Noted for being one of few riverboats to have an octagonal pilothouse, the Phil Sheridan was built for a cost of $80,000 in 1865 at Cincinnati, Ohio. Constructed on a wooden hull that measured 227 by 36-1/2 feet, the boat had four boilers that supplied steam to high-pressure engines (built by C.T. Dumont) having 22-inch cylinders with a 7-foot stroke. The paddlewheels were 28 feet in diameter with bucket planks 12 feet long. The boat drew 32 inches of water when light and had a capacity for 700 tons of freight.
The boat was designed for the Wheeling-Cincinnati trade under the command of Capt. Charles Muhleman, with Capt. Amos Davis and Capt. Phil Anshutz, pilots; Chris Young and Charles Knox presided in the clerk’s office and James Hall was the engineer.
In this week’s Old Boat Column image, the sidewheeler has just arrived (January 1866) at Wheeling on its maiden trip. The new steamboat’s arrival was particularly noteworthy, inasmuch as it was named for a famous Civil War general.
The Sheridan proved to be a very fast boat, a quality which made a steamboat popular. The boat made its trial trip in the Cincinnati harbor on January 20, 1866. On March 7 of that year, Capt. Muhleman sent a telegram to the wharfboat at Wheeling: “SHERIDAN PASSED TELEGRAPH NO. 3 UNDER WAY FAIR AND SQUARE.” The Telegraph No. 3 was a fast boat, having set a record between Louisville and Cincinnati on April 13, 1853. The record stood until the City of Louisville broke it on April 19, 1894.
The widespread reports of the Sheridan’s excellent speed performance undoubtedly caused Capt. P.S. Davidson of the Upper Mississippi River to come aboard with an attractive offer for the boat. Capt. Muhleman agreed to sell the vessel upon its return to Cincinnati from one more round trip to Wheeling. It was on this trip that the Sheridan encountered a severe wind storm at Straight Creek, below Dover, Ky; the twin smokestacks were blown down, with other damage to the upper works. The boat immediately returned to Cincinnati for repairs costing $1,500. A week later, the vessel was delivered to the Davidson Line, and the steamer Potomac took the Sheridan’s place in the Wheeling and Cincinnati trade.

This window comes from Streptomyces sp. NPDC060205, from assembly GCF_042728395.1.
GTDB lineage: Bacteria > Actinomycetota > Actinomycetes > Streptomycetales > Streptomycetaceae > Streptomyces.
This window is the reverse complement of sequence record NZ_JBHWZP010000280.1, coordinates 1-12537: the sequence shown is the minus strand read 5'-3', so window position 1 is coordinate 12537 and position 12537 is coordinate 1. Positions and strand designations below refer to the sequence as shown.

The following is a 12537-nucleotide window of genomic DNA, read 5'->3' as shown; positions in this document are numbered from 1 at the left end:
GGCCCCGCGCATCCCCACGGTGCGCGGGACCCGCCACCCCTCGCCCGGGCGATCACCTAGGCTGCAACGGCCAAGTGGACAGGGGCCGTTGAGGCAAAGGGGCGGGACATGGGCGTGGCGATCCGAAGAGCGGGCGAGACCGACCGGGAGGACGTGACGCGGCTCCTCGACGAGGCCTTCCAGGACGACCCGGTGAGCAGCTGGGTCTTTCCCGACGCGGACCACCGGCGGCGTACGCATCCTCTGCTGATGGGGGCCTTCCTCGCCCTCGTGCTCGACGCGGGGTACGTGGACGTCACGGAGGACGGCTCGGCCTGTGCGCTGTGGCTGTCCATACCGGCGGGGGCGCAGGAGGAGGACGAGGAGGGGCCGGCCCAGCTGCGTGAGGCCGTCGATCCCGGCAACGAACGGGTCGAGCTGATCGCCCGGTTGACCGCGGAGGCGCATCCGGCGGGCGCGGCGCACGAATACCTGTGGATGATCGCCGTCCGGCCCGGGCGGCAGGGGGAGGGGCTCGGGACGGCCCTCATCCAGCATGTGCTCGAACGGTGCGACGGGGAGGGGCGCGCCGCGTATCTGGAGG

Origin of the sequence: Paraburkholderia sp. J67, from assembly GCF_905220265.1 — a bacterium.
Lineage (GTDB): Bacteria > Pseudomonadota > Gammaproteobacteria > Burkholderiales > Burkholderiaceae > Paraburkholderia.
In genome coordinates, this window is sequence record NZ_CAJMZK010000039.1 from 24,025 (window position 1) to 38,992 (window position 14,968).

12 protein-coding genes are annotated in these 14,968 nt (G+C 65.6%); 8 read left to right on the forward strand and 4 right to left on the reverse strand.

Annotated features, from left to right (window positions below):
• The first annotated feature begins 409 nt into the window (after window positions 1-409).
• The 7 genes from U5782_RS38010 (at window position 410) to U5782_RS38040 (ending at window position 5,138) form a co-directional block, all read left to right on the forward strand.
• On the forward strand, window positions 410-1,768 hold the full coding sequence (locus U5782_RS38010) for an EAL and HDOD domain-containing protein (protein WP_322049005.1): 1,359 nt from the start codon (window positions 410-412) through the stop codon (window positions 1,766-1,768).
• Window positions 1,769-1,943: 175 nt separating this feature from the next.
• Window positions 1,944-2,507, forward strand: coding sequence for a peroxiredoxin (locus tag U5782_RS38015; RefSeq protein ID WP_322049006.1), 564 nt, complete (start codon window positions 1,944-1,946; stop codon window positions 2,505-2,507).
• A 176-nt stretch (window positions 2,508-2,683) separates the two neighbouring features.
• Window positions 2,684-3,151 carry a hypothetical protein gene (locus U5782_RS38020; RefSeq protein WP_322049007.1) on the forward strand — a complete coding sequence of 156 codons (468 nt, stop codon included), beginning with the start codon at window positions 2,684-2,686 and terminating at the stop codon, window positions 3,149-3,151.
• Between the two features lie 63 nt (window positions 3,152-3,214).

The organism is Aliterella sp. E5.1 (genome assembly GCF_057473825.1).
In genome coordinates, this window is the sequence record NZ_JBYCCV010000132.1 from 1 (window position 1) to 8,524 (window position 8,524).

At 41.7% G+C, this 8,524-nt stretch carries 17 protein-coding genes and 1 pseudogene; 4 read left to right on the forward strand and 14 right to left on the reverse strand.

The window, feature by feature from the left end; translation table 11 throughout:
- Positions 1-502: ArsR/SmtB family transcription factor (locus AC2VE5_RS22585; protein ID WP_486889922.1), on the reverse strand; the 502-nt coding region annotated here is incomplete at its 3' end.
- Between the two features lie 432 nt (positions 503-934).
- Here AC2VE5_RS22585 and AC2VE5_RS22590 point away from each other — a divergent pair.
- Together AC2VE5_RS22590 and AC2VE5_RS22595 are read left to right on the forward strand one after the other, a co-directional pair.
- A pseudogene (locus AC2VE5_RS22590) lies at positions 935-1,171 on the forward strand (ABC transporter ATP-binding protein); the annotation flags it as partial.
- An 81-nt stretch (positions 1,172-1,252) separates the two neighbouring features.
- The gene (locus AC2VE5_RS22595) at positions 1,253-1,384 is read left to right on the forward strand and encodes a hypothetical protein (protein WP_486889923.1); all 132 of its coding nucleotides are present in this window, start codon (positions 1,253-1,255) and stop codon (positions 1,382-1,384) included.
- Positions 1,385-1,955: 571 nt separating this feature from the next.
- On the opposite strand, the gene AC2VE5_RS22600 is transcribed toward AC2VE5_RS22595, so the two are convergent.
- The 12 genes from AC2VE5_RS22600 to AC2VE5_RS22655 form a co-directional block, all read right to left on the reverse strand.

For 10 years, the Phil Sheridan operated on the Upper Mississippi River, maintaining its reputation for speed. During that period, the riverboat made one trip to Pittsburgh, arriving in that city on March 25, 1870, in command of Capt. E.V. Holcombe. The Ohio River pilots were Capt. William Hall and Capt. John Shouse. The trip was booked in Pittsburgh, direct for St. Paul.
In 1876, while the Sheridan was hauled out on the La Crosse marine ways for repairs, the cradles gave way and the boat sank. The condition of the vessel was such that salvage was impossible. The steamboat was dismantled and the machinery was placed aboard the Belle of Minnetonka. Later, the engines were shipped to Alaska and used aboard the Yukon River packet Susie.
Editor’s note: For questions or suggestions regarding the Old Boat Column, Keith Norrington may be contacted by e-mail at email@example.com, or by mail through the Howard Steamboat Museum at P.O. Box 606, Jeffersonville, Ind. 47131-0606.